Six studies evaluated the effect of phosphate binders on nutritional outcomes,150,152,157-159,162 but different outcome measures were utilized, precluding comparative analyses. Two studies found that sevelamer led to lower serum cholesterol levels compared to placebo or calcium acetate, primarily due to a decrease in LDL cholesterol levels. 152,158

Patient compliance with prescribed binder therapy was not consistently reported, but ranged from 30% to 100%.132,138,164-170 None of the available data dealt with the effect of noncompliance on clinical outcomes. One study suggested that noncompliance was related to gastrointestinal side effects. While maintenance of high serum phosphorus levels could be due to noncompliance with phosphate binders, other factors, such as dietary indiscretion and phosphate release from the bone must also be considered.

There are few studies that demonstrated optimal timing for ingestion of phosphate binders, but the general consensus among the Work Group is that binders should be taken 10 to 15 minutes before, or during, the meal.

In comparing calcium carbonate and aluminum hydroxide, 1 prospective study found lower bone mineral content in aluminum hydroxide-treated patients. Minor, and inconsistent, differences were found. Because of the potential for neurotoxicity and osteomalacia that are associated with aluminum-containing phosphate binders,146,147,171 the use of these compounds should be reserved for patients with serum phosphorus greater than 7.0 mg/dL (2.26 mmol/L) and only for short-term therapy. However, the Work Group acknowledges that while there is morbidity associated with long-term aluminum intake, there is also increased mortality with phosphorus levels greater than 6.5 to 7.0 mg/dL (2.10 to 2.26 mmol/L). Thus, the 2 issues must be balanced. At the present time, there is no evidence that short-term use of aluminum-containing phosphate binders is associated with the development of aluminum bone disease or neurotoxicity. Therefore, the short-term (4 weeks) use of these compounds is not contraindicated. However, calcium citrate should be avoided while the patients receive aluminum-based compounds, since citrate increases the absorption of aluminum from the intestine171 and may precipitate acute aluminum toxicity.

In summary, the available evidence supports the hypothesis that all of the current phosphate binders are efficacious in controlling serum phosphorus levels. The majority of studies evaluated calcium-containing phosphate binders. However, recent studies on the use of the new nonaluminum-, nonmagnesium-, noncalcium-containing phosphate binder sevelamer was effective,83,152,157,172,173 and the Work Group felt that this agent has an important emerging role in the control of serum phosphorus in dialysis patients.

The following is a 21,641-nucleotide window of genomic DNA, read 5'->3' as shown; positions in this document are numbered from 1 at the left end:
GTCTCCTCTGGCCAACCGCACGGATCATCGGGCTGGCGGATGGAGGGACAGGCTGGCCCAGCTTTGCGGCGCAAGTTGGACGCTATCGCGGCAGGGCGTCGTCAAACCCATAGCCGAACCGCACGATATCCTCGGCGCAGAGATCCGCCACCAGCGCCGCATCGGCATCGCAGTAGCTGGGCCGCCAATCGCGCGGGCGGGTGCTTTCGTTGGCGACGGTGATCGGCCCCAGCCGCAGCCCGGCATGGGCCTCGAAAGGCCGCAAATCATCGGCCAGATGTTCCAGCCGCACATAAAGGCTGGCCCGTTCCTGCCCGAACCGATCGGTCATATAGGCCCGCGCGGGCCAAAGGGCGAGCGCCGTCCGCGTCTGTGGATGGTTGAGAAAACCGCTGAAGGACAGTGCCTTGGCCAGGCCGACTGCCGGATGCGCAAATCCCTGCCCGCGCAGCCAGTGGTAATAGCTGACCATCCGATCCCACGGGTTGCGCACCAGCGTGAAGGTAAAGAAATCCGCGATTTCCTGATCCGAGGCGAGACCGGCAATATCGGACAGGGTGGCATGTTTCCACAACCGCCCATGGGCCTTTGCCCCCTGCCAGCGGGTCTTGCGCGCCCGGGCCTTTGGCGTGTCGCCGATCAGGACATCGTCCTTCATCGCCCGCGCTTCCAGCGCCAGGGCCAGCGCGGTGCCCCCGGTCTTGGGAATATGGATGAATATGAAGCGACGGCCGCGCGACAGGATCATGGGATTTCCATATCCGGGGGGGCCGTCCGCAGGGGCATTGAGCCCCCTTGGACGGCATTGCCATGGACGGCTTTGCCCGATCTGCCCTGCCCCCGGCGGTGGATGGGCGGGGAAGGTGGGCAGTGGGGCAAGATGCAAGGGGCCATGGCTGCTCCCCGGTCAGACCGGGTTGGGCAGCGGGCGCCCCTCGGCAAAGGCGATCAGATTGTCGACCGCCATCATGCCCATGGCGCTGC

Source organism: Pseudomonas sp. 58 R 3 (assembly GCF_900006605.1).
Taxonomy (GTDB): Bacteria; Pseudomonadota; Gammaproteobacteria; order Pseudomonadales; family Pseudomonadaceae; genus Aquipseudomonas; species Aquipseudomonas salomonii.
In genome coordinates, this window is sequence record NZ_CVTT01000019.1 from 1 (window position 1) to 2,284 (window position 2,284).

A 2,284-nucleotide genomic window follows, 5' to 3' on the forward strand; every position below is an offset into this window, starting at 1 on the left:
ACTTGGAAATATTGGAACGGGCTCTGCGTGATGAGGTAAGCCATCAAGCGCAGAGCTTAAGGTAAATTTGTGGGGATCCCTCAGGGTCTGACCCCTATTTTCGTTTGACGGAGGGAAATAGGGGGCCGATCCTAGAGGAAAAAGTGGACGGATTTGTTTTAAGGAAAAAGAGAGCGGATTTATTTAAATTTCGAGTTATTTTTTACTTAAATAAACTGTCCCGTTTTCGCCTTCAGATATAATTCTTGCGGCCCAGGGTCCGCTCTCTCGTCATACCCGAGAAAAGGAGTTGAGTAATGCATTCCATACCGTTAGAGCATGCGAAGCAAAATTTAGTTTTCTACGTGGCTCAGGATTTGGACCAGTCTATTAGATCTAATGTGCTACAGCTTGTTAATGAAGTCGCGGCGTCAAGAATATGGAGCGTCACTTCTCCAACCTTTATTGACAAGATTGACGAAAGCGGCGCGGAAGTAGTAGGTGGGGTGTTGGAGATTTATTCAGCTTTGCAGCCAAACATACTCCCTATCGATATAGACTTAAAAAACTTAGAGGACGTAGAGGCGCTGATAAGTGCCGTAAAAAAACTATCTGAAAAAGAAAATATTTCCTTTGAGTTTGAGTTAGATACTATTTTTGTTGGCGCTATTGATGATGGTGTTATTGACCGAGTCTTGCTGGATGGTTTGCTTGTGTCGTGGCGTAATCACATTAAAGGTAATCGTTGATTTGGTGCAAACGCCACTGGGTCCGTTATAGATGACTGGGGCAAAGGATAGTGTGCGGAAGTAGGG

In CKD Stages 3 and 4 calcium levels are often low, contributing to secondary hyperparathyroidism. Furthermore, because these patients have some residual kidney function, phosphate and/or PTH control is usually achievable with lower doses of calcium-based phosphate binders. In CKD Stage 5, the current evidence and the opinion of the Work Group support the recommendation that the choice of phosphate binder should be determined by patient preference (number and size of binder, tablets or capsules), compliance, comorbid illnesses, side effects, cost, and the ability to control serum phosphorus levels while maintaining the desired calcium-phosphorus product (<55), and limiting the total calcium intake. However, the Work Group also recommends a noncalcium, nonmagnesium, nonaluminum phosphate binder as the therapy of choice in dialysis patients with low parathyroid hormone. The rationale for this recommendation is that these patients will usually have low-turnover bone disease, and the bone will be unable to incorporate a calcium load,174 predisposing to extraskeletal calcification. Also, calcium-based phosphate binders should not be used in patients with hypercalcemia or with severe vascular calcification (see below). In these situations, a noncalcium, nonmagnesium, nonaluminum phosphate binder should be used to control serum levels of phosphorus while avoiding excessive calcium intake.


The available data do not quantify an exact amount of calcium that could be given safely as a calcium-based phosphate binder. This is an important issue as recent studies suggest excessive calcium intake may worsen vascular and other extraskeletal calcification.87, 91,175 Additional data, that either did not fully meet the inclusion criteria or became available after the evidence report was completed, support this consensus of the Work Group. These data were reviewed by the Work Group and are summarized as follows.